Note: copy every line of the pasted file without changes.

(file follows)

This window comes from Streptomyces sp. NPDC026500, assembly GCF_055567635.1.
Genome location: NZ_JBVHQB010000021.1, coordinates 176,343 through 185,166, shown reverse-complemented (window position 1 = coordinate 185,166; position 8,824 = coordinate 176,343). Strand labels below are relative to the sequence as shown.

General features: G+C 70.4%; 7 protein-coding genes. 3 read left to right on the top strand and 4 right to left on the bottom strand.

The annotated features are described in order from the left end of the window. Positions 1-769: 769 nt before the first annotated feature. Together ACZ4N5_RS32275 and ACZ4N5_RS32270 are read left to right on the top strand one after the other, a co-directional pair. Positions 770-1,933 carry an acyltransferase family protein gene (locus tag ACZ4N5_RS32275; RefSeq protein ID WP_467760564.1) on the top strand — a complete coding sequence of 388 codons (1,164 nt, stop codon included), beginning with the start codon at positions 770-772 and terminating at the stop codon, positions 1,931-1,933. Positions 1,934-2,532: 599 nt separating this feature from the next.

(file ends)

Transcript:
This window comes from Streptomyces sp. NPDC026500, assembly GCF_055567635.1.
Genome location: NZ_JBVHQB010000021.1, coordinates 176,343 through 185,166, shown reverse-complemented (window position 1 = coordinate 185,166; position 8,824 = coordinate 176,343). Strand labels below are relative to the sequence as shown.

General features: G+C 70.4%; 7 protein-coding genes. 3 read left to right on the top strand and 4 right to left on the bottom strand.

The annotated features are described in order from the left end of the window. Positions 1-769: 769 nt before the first annotated feature. Together ACZ4N5_RS32275 and ACZ4N5_RS32270 are read left to right on the top strand one after the other, a co-directional pair. Positions 770-1,933 carry an acyltransferase family protein gene (locus tag ACZ4N5_RS32275; RefSeq protein ID WP_467760564.1) on the top strand — a complete coding sequence of 388 codons (1,164 nt, stop codon included), beginning with the start codon at positions 770-772 and terminating at the stop codon, positions 1,931-1,933. Positions 1,934-2,532: 599 nt separating this feature from the next.